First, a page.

7. I’m 44 and fat. Really fat. I weigh 280 pounds and I’m only 5’11”. Last year, my 38 year old wife was diagnosed with pancreatic cancer. We were blessed to be able to seek treatment at MD Anderson in Houston. Long sedentary hours there and eating in restaurants took their toll on me. I ballooned up to an unbelievable size. While my beautiful wife won her battle with her pancreatic tumor, I’ve lost my life-long battle with my weight.

    I have low T, high blood pressure, and extremely high estrogen. My very experienced endocrinologist called me an “anamoly.” Frankly, he doesn’t know what to do with me. My waistline has expanded from 36″ to 44″ and I’m now wearing 3XL shirts. I don’t recognize myself in the mirror. I know if I don’t lose weight, I’m dead in 10 years. There’s a part of me that doesn’t care. Low T has robbed me of good moods and vitality. Blood pressure meds have ruined by sex life and energy levels. How can you work out when you have no energy? I started eating Primal about 22 days ago and began Crossfit last week. It’s a minute to minute struggle. I’m a complete carb addict and I’ve been fat and thin all my life. I’ve lost and regained over 150 pounds in my 44 years.

    I’ll echo what has already been said, “When I’m thin, people flock to me. When I’m fat, no one notices me.” Truer words have never been said. I’ve watched women cast an interested glance in my direction while seating in my pickup, but when I exit the pickup, their eyes avert downward quickly and they flee as fast as possible. I’m happily married, so that isn’t important to me, but it’s the motivation behind the action that bothers me. I’m still a human being and for people who’ve never been fat, the pain is indescribable. I am in a constant state of embarrassment. I teach at a large college and sometimes, when my friends and co-workers talk to me, they say, “How are you, big ‘un?” or “What’s up, big man?” Really? Thanks for letting me know I’m fat. I had no idea until you told me.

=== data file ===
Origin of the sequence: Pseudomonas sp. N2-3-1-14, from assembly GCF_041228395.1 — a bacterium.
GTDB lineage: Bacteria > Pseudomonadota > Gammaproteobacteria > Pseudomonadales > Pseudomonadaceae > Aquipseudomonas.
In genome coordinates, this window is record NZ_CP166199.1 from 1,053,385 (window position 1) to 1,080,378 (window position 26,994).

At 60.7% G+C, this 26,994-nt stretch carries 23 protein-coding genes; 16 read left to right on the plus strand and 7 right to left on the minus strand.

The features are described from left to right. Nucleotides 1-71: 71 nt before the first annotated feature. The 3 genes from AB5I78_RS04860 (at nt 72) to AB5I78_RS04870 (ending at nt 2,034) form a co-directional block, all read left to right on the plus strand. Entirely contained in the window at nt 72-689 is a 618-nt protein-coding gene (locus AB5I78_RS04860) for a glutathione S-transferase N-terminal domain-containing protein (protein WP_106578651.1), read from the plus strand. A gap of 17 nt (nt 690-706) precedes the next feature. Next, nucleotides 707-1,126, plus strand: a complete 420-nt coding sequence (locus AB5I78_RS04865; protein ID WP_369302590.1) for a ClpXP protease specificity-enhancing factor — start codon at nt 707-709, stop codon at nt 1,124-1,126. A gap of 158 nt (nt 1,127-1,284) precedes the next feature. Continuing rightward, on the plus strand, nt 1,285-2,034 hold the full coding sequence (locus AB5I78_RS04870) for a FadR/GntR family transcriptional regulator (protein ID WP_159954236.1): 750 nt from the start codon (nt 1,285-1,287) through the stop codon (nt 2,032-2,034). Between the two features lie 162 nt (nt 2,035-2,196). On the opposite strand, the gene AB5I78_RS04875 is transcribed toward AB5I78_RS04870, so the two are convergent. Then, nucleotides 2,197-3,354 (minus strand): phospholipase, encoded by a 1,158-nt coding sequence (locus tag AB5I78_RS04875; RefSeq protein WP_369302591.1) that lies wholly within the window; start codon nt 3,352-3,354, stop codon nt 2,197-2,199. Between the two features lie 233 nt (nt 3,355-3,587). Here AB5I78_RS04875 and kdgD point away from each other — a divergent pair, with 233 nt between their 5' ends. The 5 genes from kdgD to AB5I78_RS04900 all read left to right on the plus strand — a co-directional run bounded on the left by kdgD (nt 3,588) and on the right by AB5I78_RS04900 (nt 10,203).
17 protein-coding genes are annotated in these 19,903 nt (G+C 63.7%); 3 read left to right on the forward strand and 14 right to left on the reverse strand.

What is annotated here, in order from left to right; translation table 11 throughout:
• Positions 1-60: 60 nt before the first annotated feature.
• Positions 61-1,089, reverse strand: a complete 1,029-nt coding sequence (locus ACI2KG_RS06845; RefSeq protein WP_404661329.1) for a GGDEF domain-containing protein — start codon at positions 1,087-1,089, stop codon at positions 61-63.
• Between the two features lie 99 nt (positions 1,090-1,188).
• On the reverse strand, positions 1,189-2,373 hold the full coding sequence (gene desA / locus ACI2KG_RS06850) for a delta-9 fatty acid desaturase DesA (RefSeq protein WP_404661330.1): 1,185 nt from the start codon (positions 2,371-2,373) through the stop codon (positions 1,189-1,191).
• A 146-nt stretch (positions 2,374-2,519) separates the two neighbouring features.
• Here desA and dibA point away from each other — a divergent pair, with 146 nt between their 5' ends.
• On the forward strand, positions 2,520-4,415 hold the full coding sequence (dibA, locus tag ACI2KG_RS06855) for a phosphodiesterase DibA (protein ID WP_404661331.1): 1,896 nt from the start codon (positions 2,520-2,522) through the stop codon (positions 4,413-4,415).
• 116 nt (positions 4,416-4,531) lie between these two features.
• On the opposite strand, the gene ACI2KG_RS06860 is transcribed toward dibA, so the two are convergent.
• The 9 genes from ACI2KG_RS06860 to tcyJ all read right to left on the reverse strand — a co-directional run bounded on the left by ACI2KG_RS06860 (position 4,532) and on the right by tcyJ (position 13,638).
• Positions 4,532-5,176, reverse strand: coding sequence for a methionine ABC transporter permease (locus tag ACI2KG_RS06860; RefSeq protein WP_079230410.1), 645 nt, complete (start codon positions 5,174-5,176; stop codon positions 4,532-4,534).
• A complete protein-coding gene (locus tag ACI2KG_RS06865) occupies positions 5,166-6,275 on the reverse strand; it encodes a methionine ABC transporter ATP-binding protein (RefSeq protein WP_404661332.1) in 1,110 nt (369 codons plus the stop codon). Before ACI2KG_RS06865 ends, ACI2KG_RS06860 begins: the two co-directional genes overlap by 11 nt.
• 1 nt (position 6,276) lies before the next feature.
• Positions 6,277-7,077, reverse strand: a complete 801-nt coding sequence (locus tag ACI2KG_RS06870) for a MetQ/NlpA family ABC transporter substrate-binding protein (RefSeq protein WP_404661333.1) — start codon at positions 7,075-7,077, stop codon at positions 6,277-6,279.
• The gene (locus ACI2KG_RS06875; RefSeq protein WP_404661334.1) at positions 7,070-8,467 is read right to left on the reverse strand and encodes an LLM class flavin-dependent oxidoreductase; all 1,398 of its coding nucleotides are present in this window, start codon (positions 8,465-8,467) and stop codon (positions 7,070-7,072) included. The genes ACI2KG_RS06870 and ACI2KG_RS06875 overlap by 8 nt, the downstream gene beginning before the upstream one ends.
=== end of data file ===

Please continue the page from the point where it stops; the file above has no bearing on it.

CC Deville, guitarist for the famous rock band Poison, put on weight after the band broke up in the mid-1990s. He said that it was more acceptable to be a junkie in LA than it was to be fat.

    Pray for me as I continue on this Primal journey and thanks for listening.

    chris wrote on June 4th, 2014